Everyone feels sad and down from time to time, but depression-related sadness is overwhelming and long-term. It often results in tearfulness and prolonged bouts of unstoppable sobbing.
Biblical Examples: Job (Job 3:20; 6:2-3; 16:6, 16), David (Ps.42:3,7).
2. Do you feel angry with God or with others?
A common characteristic of depression, especially in men, is a deep-seated and often irrational irritability and anger.
Biblical Example: Jonah (Jonah 4:4,9), Moses (Num.20:10-11).
3. Do you feel your life is worthless?
It may be that despite your life being highly valued by others, and despite you being useful to others and to the Lord, that because of your distorted view of yourself you feel your life is worthless. Indeed you may feel your life is just a burden to and a blight upon others.
Biblical Example: Job (Job 3:3ff), Jeremiah (Jer.20:14-18)
4. Do you feel extreme anxiety or panic?
“In anxiety, the person often overestimates the threat or danger they are facing, and at the same time usually underestimates their own capacity to cope with the problem.”
Biblical Example: David (1 Samuel 21:12), disciples (Matt.8:25)
5. Do you feel God hates you and is far from you?
Although to any outside observer your past and your present may be replete with examples of God’s good favour towards you, you feel that God has either become your enemy or else has given up on you. You feel as if you are in spiritual darkness
Biblical Examples Job (6:4; 13:24; 16:11; 19:11; 30:19-23, 26), Jeremiah (Lam.3:1-3).
6. Do you feel suicidal or do you have a longing to die?
Biblical Examples: Job (Job.3:20-22; 6:9; 7:15-16), Moses (Num.11:14), Elijah (1 Kings 19:4)
These deeply depressed feelings are movingly articulated for us by the depressed Charles Spurgeon, when commenting on the experience of Heman in Psalm 88.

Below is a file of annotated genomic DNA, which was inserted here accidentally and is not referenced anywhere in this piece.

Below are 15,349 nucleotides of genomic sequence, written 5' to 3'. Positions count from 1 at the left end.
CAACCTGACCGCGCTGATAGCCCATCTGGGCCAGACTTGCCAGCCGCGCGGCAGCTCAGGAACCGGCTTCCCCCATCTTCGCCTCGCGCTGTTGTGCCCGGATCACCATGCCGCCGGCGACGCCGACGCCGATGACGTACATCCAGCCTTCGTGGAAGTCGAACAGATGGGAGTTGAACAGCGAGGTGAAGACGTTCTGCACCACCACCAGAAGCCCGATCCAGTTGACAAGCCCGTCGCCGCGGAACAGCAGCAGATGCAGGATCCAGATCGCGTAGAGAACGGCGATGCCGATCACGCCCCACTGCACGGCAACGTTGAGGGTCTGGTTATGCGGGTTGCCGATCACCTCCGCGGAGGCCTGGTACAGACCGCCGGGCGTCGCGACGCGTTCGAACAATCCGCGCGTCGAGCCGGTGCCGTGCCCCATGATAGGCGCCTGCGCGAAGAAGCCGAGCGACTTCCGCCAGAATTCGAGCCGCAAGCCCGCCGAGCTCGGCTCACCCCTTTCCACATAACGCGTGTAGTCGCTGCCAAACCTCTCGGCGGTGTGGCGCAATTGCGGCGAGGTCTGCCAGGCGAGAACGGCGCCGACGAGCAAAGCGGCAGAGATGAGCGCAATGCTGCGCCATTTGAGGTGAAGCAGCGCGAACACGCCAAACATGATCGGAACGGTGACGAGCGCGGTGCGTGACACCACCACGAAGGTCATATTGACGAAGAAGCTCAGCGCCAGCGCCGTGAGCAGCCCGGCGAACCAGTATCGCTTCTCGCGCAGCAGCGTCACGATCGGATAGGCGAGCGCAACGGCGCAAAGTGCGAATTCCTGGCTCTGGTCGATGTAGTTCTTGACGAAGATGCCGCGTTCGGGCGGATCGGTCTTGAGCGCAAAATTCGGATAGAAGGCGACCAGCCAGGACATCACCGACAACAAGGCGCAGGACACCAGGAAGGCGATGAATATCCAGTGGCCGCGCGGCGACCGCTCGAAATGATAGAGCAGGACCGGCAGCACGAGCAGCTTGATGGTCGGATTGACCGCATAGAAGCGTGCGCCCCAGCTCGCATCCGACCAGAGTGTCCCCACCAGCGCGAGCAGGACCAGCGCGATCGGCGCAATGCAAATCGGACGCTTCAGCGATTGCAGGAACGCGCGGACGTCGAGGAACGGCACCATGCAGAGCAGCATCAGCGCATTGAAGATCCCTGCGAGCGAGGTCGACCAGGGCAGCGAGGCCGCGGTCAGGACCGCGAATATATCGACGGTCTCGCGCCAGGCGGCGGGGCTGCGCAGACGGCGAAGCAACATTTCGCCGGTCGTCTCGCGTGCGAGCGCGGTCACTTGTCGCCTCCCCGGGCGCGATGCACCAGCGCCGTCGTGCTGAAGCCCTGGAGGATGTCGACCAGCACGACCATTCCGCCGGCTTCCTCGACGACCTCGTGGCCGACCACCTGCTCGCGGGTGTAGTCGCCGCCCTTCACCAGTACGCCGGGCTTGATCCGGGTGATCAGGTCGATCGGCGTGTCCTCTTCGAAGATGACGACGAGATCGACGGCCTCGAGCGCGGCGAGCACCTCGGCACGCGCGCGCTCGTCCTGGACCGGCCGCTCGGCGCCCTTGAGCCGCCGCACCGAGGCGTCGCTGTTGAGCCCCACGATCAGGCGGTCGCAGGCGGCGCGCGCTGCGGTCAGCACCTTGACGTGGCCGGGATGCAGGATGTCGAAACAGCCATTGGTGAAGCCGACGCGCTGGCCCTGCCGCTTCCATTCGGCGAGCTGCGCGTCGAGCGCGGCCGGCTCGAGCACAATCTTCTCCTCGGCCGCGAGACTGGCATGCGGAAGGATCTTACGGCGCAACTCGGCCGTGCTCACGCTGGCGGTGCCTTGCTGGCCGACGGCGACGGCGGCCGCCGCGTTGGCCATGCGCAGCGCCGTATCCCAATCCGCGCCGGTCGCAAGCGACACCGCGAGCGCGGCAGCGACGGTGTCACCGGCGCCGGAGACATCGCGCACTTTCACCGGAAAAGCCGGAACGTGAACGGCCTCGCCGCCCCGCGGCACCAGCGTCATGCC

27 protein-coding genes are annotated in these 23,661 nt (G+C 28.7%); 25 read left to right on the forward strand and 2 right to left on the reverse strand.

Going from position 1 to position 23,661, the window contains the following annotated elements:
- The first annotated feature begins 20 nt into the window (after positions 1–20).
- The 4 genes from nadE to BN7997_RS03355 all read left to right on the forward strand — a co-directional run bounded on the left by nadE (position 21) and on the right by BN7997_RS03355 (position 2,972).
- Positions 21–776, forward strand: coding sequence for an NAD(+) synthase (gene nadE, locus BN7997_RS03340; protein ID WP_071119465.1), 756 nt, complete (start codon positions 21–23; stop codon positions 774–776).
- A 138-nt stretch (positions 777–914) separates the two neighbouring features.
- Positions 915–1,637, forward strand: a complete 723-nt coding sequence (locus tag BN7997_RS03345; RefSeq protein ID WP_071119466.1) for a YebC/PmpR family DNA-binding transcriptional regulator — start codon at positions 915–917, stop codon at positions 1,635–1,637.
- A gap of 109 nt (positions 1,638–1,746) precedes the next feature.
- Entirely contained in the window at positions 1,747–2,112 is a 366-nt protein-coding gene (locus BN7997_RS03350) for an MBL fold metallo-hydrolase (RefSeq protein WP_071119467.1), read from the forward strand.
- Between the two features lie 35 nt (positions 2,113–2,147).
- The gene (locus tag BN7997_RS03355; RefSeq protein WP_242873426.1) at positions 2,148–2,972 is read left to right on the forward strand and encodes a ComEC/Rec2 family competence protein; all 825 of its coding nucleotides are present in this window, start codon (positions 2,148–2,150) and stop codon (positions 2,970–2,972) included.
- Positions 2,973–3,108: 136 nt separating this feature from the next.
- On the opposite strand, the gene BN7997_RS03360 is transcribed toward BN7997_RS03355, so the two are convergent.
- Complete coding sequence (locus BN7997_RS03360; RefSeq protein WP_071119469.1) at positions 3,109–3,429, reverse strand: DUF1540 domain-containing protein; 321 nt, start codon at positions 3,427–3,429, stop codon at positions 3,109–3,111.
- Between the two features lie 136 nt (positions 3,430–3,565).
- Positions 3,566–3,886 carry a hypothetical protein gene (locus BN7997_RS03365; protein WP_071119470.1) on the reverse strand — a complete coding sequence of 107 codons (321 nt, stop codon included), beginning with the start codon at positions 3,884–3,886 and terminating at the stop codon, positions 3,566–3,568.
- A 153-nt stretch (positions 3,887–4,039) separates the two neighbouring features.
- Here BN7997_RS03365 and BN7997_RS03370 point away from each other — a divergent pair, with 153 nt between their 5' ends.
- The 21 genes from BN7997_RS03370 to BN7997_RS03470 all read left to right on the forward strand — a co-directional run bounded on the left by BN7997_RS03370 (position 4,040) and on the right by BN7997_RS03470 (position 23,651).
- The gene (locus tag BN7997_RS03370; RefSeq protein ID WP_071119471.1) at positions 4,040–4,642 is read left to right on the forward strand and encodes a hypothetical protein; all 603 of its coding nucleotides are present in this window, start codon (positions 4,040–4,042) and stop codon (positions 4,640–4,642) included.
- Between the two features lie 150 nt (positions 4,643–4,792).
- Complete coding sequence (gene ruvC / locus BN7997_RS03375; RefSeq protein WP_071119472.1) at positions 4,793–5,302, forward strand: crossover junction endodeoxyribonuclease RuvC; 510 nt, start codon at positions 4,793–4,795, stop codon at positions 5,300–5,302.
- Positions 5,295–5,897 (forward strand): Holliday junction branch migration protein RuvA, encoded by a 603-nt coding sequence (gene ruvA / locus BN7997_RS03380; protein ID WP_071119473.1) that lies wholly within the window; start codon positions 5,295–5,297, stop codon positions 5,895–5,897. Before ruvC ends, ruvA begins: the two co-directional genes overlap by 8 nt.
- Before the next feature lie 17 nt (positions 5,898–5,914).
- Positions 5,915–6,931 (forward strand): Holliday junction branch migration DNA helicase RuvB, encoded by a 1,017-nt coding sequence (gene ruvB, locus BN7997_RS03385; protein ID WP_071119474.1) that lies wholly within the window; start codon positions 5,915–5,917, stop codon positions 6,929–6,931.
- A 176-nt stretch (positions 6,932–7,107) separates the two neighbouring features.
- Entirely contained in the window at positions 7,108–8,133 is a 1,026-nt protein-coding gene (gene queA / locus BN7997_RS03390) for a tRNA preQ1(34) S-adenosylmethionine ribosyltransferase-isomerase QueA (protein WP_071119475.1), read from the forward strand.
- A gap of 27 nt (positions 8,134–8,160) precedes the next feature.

“He felt as if he must die. Indeed he felt himself half dead already. All his life was going, his spiritual life declined, his mental life decayed, his bodily life flickered; he was nearer dead then alive. Some of us can enter into this experience for many a time have we traversed this valley of death shade, and dwelt in it by the month together. Really to die and to be with Christ will be a gala day’s enjoyment compared with our misery when a worse than physical death has cast its dreadful shadow over us. Death would be welcome as a relief by those whose depressed spirits make their existence a living death. Are good men ever permitted to suffer thus? Indeed they are; and some of them are even all their lifetime subject to bondage….….It is a sad case when our only hope lies in the direction of death, our only liberty of spirit amid the congenial horrors of corruption…. He felt as if he were utterly forgotten as those whose carcasses are left to rot on the battle field. As when a soldier, mortally wounded, bleeds unheeded amid the heaps of slain, and remains to his last expiring groan, unpitied and unsuccoured, so did Heman sigh out his soul in loneliest sorrow, feeling as if even God Himself had quite forgotten him. How low the spirits of good and brave man will sometimes sink. Under the influence of certain disorders everything will wear a somber aspect, and the heart will dive into the profoundest deeps of misery.”